Safeguard your memory by putting the chill on inflammation

When you control inflammation, your whole body works better — including your brain.

That was the conclusion Johns Hopkins researchers landed on in a brand new study. And even though this is a sound recommendation for keeping your memory intact through the passing years, it fails to disclose the most important insight: How to curb this chronic inflammation.

Fortunately, it’s easier than you’d think…

An effective dementia preventive

High blood pressure is widely regarded as a primary risk of cognitive decline. But as the Hopkins team reveals, inflammation appears to be the more concerning red flag when it comes to memory loss.

The researchers analyzed data collected from more than 12,300 people who participated in the Atherosclerosis Risk in Communities study (ARIC).

Over a 20-year period, doctors performed three different cognitive assessment tests on participants. Throughout this period, blood samples were screened for inflammatory biomarkers.

Results showed that elevated inflammation composite scores or high levels of C-reactive protein (CRP — a key inflammation marker) predicted a higher risk of cognitive decline, especially in memory.

The Hopkins team believes their results show that inflammatory effects have more influence on reduced cognition than hypertension.

One leading expert (who was not a part of this study) told Medpage Today that systemic infection and inflammation are common as people get older. And she added, “Treating systemic inflammation while monitoring CRP changes in the middle-aged and elderly could be an effective prevention for dementia.”

The missing link in memory loss

And the Hopkins results come as no surprise to Dr. Marc Micozzi. In his Protocol for Eliminating Deadly Inflammation, he calls chronic brain inflammation “the missing link in memory loss and Alzheimer’s.”

But to understand how this works, he says, it’s essential to understand the connection this link has to the gastrointestinal (GI) tract. More specifically, Dr. Micozzi notes that probiotic bacteria — the friendly microbes that live in the GI tract — are vitally important in controlling chronic inflammation.

This bacterial community is called the GI microbiome, which is linked to each one of your bodily systems, including your brain.

And now, according to Dr. Micozzi, an exciting new study demonstrates how we can use our understanding of the relationship of inflammation and the GI microbiome to protect against memory loss and Alzheimer’s…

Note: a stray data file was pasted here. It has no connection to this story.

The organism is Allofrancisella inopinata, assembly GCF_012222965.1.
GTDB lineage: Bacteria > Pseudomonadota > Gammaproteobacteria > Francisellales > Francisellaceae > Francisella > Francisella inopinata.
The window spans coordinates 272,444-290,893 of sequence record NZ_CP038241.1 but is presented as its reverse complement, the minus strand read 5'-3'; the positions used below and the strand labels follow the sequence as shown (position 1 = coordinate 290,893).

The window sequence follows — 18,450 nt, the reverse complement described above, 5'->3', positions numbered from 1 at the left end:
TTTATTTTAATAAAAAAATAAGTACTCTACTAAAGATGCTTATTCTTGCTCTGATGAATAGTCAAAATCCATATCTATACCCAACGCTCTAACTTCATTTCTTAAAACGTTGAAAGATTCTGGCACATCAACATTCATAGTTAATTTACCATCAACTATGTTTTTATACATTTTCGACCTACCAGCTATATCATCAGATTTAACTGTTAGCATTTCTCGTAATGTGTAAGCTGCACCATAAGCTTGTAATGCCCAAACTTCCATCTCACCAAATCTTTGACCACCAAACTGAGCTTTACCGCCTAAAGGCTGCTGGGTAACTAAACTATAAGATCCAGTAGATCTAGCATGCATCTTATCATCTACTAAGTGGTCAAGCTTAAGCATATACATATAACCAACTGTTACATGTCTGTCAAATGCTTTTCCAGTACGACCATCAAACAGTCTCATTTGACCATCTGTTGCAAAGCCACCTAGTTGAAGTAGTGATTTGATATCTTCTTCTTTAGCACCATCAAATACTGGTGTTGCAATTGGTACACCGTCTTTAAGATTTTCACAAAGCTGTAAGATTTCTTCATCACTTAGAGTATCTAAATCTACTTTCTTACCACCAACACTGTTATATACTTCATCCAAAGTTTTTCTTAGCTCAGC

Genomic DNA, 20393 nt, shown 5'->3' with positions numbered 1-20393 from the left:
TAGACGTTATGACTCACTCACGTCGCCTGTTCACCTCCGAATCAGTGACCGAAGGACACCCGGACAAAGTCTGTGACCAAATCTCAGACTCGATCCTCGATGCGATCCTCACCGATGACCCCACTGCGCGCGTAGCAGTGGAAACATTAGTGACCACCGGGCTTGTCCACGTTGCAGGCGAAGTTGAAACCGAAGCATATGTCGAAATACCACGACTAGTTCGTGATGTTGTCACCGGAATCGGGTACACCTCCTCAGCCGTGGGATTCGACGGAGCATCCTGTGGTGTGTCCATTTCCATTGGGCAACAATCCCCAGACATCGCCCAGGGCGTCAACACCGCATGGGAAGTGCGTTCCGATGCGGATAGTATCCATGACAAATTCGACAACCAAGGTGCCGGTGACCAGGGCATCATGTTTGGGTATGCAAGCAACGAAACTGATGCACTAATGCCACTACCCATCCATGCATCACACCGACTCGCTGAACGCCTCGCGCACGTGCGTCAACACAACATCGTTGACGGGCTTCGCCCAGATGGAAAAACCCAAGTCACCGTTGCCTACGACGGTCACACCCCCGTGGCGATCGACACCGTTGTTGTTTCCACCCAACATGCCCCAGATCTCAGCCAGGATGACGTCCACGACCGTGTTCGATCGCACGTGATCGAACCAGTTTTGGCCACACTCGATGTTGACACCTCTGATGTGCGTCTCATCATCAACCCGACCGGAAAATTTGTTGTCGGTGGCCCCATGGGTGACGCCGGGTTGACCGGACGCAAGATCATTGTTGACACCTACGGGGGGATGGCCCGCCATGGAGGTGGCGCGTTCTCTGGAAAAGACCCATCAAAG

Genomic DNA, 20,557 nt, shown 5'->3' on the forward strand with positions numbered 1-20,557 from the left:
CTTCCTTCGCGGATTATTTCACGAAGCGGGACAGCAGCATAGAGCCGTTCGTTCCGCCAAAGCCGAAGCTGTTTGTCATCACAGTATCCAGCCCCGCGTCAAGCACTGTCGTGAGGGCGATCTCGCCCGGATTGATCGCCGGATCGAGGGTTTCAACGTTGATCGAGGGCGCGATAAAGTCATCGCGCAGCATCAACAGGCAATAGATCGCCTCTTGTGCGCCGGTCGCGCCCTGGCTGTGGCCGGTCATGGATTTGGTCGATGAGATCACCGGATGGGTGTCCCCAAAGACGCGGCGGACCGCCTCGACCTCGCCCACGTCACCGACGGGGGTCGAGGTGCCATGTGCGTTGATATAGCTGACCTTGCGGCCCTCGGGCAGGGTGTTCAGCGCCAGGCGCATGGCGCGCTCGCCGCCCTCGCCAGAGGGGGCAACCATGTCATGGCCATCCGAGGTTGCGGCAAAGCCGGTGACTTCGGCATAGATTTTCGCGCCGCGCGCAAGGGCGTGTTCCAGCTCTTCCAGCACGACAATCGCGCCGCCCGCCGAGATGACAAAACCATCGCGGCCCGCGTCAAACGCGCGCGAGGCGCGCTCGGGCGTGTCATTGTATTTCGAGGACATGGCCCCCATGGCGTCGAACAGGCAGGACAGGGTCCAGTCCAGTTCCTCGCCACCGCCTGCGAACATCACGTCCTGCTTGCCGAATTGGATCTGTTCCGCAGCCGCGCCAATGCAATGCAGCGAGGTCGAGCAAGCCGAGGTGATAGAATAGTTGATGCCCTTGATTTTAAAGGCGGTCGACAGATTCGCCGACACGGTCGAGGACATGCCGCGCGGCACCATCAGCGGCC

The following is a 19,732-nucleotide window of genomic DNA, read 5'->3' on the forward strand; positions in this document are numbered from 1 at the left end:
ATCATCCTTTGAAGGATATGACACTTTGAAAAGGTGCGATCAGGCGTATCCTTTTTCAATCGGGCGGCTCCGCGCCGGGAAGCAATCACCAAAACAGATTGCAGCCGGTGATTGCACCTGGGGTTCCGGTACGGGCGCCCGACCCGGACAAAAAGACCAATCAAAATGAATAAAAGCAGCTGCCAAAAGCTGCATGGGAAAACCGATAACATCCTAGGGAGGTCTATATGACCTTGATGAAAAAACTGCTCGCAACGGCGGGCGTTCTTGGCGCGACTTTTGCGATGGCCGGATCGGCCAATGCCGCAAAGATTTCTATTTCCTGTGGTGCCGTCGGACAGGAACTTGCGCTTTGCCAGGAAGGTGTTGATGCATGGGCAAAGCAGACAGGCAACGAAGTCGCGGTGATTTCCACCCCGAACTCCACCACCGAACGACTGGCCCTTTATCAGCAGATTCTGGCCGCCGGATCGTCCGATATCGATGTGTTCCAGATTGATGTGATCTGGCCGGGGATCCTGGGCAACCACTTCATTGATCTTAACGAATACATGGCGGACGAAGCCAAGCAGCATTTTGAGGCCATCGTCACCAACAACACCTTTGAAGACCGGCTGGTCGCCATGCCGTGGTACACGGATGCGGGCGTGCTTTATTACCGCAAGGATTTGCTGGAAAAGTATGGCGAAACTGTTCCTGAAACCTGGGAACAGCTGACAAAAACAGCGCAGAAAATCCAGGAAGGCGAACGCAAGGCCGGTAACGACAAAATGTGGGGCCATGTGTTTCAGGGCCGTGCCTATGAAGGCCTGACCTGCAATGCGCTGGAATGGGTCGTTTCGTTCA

He cites an investigation by an international team of researchers that shows how healthy gut bacteria can activate immune cells in your brain. These cells then “turn on” your body’s response to inflammation.

Dr. Micozzi sums it up, saying, “Regulating and balancing your body’s response to inflammation is vital for a properly functioning brain.

“When your body’s control of the inflammatory response is poor, white blood cells attack the brain, causing inflammation. And if you have chronic brain inflammation, you’re more likely to develop Alzheimer’s.”

Nurturing your “gut-brain pathway”

Fortunately, preventing brain inflammation isn’t as difficult as you’d think…

Dr. Micozzi notes that three types of food properly nurture the “gut-brain pathway,” which ensures that your brain won’t overreact to immune provocation, preventing cognitive decline.

Here’s what he has to say about these three essential foods:

  • The Brassica vegetable family is particularly potent in regulating the immune response in the brain. Brassica vegetables include foods like arugula, bok choy, Brussels sprouts, cabbage, cauliflower, kale, and turnips.
  • Short-chain fatty acids, activated by probiotic bacteria, can control inflammation. Foods that promote the natural production of short-chain fatty acids in the body include apples, asparagus, artichokes, bananas, beans, carrots, garlic, and leeks.
  • Tryptophan is an amino acid from food proteins. Probiotic bacteria in your gut uses tryptophan to produce the GI microbiome molecules that travel into the brain and help regulate the immune response, which mediates inflammation. You may recognize tryptophan as the substance in turkey that makes you feel drowsy after Thanksgiving dinner. It’s also found in other foods, including beans, cheese, chicken, eggs, fish, nuts, oats, seeds, and shellfish.

When you combine this shopping list with the other valuable insights that Dr. Micozzi offers in his Protocol for Eliminating Deadly Inflammation, you’ll have a clear path to reducing brain inflammation to keep your mental clarity sharp, well into your golden years. Click here to learn more about Dr. Micozzi’s brain-saving, pain-reducing protocol, or to enroll today.

SOURCES

“Systemic inflammation during midlife and cognitive change over 20 years” Neurology 2019; DOI: doi.org/10.1212/WNL.0000000000007094

“Midlife Inflammation Tied to Steeper Memory Decline” MedPage Today, 2/13/19. (medpagetoday.com/neurology/dementia/78006?xid=nl_mpt_DHE_2019-02-14&eun=g1217945d0r&pos=&utm_source=Sailthru&utm_medium=email&utm_campaign=OLD%20Daily%20Headlines%20Email_TestA%202019-02-14&utm_term=DHE_OldTemplate_TestA_012019)